Our researcher put theory into practice and made reduced carbon footprint a way of life
Before solar power became a buzzword, thanks to the plummeting electricity tariffs under the National Solar Mission, it was a part of a silent revolution at my home.
Placed elegantly on the top of the lid of a cylindrical structure made of translucent plastic, a 12-Watt solar photovoltaic (PV) module powered a small light emitting diode (LED) inside the container. The modern day solar lantern came into my household when my father ordered one over the Internet, one and a half decades ago. It provided fulfilling illumination and was a big relief over the Petromax. The irritating, eye-burning luminance of the burning bulb was replaced by the brighter, soothing light of the solar lantern.
Plagued by power cuts as we were in my part of the NCR, the solar lantern helped reduce the darkness in our home at a time when battery-inverter systems had not gained prominence. This was also my first experience with a non-conventional source of energy. It set me on a course where I kept experimenting with unconventional and energy-saving appliances and products.
Happy with my solar lantern experience, I also gifted one to a friend for her wedding, which she appreciated a lot. Later, I gifted others a solar power bank and a solar light, all purchased through e-commerce websites. I gifted the power bank to my cousin in Bikaner, and the solar light to his domestic help. She used to charge it on the roofs of the various houses she worked in through the day and would tie it on a wooden pole near her shanty at night for much-needed illumination.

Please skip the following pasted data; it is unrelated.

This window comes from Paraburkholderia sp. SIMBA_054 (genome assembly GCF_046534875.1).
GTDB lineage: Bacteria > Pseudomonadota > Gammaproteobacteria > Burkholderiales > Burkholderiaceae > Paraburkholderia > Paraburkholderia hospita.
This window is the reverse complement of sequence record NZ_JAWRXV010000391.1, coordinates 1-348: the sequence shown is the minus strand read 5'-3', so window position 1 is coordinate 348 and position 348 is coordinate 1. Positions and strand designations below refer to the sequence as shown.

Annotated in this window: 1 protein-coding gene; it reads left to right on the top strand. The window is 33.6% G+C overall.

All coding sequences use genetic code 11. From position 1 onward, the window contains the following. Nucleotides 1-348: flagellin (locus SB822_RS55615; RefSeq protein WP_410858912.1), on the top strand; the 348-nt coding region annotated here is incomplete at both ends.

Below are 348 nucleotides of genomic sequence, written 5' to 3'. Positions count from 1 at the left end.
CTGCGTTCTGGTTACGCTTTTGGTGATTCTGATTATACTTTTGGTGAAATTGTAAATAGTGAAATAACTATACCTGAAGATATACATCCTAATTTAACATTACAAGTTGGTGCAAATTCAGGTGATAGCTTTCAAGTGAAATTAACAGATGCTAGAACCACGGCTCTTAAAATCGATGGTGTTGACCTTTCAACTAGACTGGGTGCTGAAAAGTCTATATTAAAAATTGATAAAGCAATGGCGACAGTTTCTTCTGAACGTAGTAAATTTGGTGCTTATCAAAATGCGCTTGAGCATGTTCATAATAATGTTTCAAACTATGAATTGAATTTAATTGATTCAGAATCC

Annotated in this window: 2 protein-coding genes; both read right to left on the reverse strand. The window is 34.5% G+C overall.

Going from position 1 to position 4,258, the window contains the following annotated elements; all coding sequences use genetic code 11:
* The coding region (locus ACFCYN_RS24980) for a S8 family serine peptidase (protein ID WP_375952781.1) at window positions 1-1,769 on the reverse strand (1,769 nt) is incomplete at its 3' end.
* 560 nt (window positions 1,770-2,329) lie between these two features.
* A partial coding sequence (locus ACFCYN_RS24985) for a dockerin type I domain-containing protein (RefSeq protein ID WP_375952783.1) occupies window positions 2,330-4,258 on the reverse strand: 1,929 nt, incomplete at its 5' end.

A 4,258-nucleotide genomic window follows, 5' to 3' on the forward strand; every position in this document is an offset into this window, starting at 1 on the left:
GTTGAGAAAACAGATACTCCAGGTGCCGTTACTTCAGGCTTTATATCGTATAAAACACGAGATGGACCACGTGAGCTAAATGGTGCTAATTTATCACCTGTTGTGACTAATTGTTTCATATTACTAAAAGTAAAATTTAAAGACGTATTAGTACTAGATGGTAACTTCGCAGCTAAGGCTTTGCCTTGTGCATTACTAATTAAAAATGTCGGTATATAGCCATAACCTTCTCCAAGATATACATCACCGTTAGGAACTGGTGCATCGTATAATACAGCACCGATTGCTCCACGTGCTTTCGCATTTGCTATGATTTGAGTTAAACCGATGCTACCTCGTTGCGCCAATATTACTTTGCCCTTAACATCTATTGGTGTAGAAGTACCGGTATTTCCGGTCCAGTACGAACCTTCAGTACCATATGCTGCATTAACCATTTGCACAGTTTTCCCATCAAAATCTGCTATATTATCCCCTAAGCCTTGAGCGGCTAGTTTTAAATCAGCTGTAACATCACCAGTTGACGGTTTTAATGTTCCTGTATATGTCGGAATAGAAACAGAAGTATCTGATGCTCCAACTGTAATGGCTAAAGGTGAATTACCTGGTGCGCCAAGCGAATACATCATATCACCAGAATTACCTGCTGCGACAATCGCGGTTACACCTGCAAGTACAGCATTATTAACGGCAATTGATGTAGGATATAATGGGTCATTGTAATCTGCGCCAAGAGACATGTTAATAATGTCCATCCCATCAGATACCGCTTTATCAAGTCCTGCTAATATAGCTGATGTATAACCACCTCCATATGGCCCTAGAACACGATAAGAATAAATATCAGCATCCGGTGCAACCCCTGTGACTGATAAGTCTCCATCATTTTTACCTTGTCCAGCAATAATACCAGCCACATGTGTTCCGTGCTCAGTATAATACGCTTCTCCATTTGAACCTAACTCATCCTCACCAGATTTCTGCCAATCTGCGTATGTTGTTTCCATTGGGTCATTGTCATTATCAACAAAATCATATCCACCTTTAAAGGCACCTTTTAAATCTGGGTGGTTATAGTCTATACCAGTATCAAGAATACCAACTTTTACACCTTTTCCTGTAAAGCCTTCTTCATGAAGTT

Taking my quest further, during my last semester of college, I purchased an electric two-wheeler after lengthy discussions at home. The vehicle brand’s tagline, "I don’t drink and I don’t smoke", gave me the satisfaction of not having contributed to emissions, at least not while driving. (I have to concede though that it has a significant charging footprint).
Entering the fifth year of its operation this year, my two-wheeler has undergone one battery replacement and multiple instances of societal mockery. Some fellow commuters were even irritated by its silent presence, as the absence of a roaring engine took them by surprise on the road. A friend of mine, who has graduated to one car and one motorbike in five years, complains about how 'uncool' and slow my two-wheeler is. He is right on the second count. My low-end model can only go up to 25 km/h (with upgradation to 60 km/h possible) while the high-end models, costing over Rs.60,000, can go up to 70 km/h. In terms of mileage, once fully charged it can go up to a distance of 50 km. It can be fully-charged by six to eight hours of charging through a wall socket at my home. I can plug it in at night and go off to sleep as it automatically cuts off the supply once fully charged.
Sustainable cooling solutions too interested me a lot and accordingly I purchased a net-zero energy refrigerator called 'Mitticool', made of clay, when I was pursuing my PhD in Jaipur. My landlord questioned my choice, which was more expensive than a conventional mini-fridge, to which I only had to say, "No vapour compression please". The 20 °C gradient and the earthy feel it gave to my food made it an object of curiosity to visitors to my room. I have also been planning for a long time for a net-metered rooftop solar PV system at home, but the unreliable power grid held me back (in fact, the potential technical problems inspired my PhD research proposal).
My latest find in my quest for a carbon-neutral life is a roll of photodegradable plastic garbage bags that I found at a very unlikely place—a supermarket. I picked them for up for Rs. 50 a roll as soon as I realized what they were. These bags are supposed to degrade under sunlight and so will hopefully not keep adding to the burden of a landfill somewhere.
With great strides being made in both technology and the human role in environmental degradation, I hope I will not remain alone in my desire to put into practice methods to meet our needs in the modern world without smoking out our planet.